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He didn't lie about the attempted homicide; Riker never asked Data if such an attempt was made. –  user30592 Aug 16 at 0:53
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@T-1000: Data certainly wasn't truthful. Data's posture the moment he is beamed out clearly shows that he intends to fire the weapon at Fajo. On the Enterprise, O'Brien noted that the weapon was in the process of discharging. Riker looks back in alarm, and then they deactivate it before rematerializing Data on the pad. When Riker asks Data about it, Data replies that it must have malfunctioned. I can only interpret that as a lie. –  Ellesedil Aug 16 at 1:43
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I don't think Data said that. I think he said, "Something must have happened during transport." I don't recall the malfunction line. –  user30592 Aug 16 at 1:50
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For a being who values extreme precision and accuracy in all his responses, Data is deliberately obfuscating in answering Riker. Data is lying to avoid having a difficult conversation about his decision and trusting Riker to not press the issue. "Mr. O'Brien said that the weapon was in a state of discharge." "Perhaps something occurred during transport, Commander." - Riker and Data after Data fired on Fajo –  Schwern Aug 16 at 19:49
    
I believe it is masterful communication. The "perhaps" makes all the difference - he is suggesting something outlandish in order to communicate the situation to Riker without saying it outright. Riker knew to leave it alone. –  mskfisher Aug 17 at 20:28

The purpose of the episode and many like it, and the whole of Data's character on the show, are to explore this question: is an artificial life form alive? Is it sentient? Is it aware of and responsible for its actions? What is life? What is sentience?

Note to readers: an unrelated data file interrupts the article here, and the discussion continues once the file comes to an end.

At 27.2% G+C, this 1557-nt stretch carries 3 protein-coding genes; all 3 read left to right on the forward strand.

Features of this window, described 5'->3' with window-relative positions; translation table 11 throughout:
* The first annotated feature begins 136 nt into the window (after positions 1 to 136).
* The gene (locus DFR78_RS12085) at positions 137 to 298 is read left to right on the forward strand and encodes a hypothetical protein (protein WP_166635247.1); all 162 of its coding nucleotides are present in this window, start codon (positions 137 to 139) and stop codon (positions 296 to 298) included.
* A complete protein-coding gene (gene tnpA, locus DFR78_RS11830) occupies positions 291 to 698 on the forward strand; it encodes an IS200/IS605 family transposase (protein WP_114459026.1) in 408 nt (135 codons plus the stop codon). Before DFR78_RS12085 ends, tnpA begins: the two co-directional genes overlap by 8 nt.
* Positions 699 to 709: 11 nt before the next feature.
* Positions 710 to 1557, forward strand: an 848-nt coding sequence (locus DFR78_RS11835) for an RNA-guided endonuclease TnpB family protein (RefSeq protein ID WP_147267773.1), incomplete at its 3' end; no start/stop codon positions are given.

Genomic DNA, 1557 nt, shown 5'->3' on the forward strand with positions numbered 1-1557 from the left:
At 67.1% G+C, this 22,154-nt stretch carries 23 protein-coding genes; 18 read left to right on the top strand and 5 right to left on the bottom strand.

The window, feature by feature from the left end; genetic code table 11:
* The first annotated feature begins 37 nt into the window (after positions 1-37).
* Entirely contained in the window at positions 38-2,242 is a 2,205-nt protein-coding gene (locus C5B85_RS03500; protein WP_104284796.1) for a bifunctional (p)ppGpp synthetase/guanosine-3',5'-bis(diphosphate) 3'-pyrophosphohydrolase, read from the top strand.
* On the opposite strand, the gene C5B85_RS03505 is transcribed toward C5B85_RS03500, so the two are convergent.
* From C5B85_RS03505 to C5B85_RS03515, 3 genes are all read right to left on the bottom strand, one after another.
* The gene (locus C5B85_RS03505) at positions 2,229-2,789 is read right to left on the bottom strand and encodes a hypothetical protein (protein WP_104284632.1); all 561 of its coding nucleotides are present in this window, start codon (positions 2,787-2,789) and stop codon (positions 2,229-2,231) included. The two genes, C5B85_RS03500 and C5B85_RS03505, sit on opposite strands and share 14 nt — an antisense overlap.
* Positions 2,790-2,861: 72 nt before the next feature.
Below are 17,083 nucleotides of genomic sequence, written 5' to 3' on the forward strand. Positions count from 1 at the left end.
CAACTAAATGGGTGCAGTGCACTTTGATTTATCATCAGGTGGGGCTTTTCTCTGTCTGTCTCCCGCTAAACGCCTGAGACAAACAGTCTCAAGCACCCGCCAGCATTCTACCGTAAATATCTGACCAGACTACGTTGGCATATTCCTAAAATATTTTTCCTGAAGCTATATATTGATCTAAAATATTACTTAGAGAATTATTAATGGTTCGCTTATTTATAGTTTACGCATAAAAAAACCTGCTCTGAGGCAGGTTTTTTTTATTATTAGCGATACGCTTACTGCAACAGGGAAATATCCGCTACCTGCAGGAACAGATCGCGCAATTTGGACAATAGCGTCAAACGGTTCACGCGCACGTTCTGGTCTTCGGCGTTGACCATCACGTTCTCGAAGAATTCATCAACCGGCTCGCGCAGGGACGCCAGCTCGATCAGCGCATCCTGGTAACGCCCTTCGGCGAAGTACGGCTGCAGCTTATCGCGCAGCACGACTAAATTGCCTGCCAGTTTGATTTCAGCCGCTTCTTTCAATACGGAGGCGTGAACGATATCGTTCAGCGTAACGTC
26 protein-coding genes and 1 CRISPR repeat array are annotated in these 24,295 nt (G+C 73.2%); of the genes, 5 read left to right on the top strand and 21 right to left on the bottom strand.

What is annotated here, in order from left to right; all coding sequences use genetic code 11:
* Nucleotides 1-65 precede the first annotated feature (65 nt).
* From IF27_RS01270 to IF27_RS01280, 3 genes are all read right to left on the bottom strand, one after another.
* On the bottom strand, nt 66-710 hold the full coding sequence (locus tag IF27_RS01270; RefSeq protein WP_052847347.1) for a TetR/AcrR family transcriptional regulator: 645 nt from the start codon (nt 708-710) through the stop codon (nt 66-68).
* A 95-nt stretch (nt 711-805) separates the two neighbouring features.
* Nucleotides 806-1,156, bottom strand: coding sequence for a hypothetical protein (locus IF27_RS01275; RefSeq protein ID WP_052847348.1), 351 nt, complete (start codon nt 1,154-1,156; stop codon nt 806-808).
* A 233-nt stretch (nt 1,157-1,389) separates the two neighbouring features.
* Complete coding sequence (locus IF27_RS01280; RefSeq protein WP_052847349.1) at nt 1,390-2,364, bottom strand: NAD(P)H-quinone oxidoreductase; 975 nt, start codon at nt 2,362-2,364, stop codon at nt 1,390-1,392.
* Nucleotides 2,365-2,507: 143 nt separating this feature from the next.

The answer Starfleet gives is... maybe.

TNG tackles this question directly in The Measure Of A Man where Data's sentience, and thus rights as a sentient being, are literally put on trial. The trial concludes by acknowledging that we will never truly know the answer, and thus should be conservative on the point. Picard makes the point elegantly...

"Now tell me, Commander, what is Data?"
"I don't understand."
"What is he?"
"A machine!"
"Is he? Are you sure?"
"Yes!"
"You see he's met two of your three criteria for sentience, so what
 if he meets the third, consciousness, in even the smallest degree?
 What is he then? I don't know, do you? (to Riker) Do you?
 (to Phillipa) Do you?"

    - Picard and Maddox (The Measure Of A Man)

Because Starfleet's role is to seek out life, they take a deliberately conservative view on the subject of sentience to avoid inadvertently stomping on the rights of a sentient creature.

Starfleet is also eager to avoid prejudice, and recognizes that assuming sentience is limited to carbon-base life forms is prejudice. Spock's apocryphal quip that "it's life, but not as we know it" encapsulates that idea.

While there is always doubt and resistance, from Data to The Doctor to the Crystalline Entity, non-biological life forms which act as if they are sentient are given sentient status.

As to whether Data actually cares, the answer to that question is another question. How do you know that humans care? If you can answer that without anthropomorphizing and prejudicing towards meat brains, you will win a Nobel Prize.

Despite Data's own protests, he has certainly acted as if he cares in many situations. Richard's post outlines all the problems Data is weighing as a commander, just like a biological commander would. The difference is that Data is (usually, but not always) self-aware of his complete decision making process and could probably explain it in excruciating detail. Is this significant? Because Data's brain was constructed in a lab rather than grown in a womb does that disqualify him from sentience?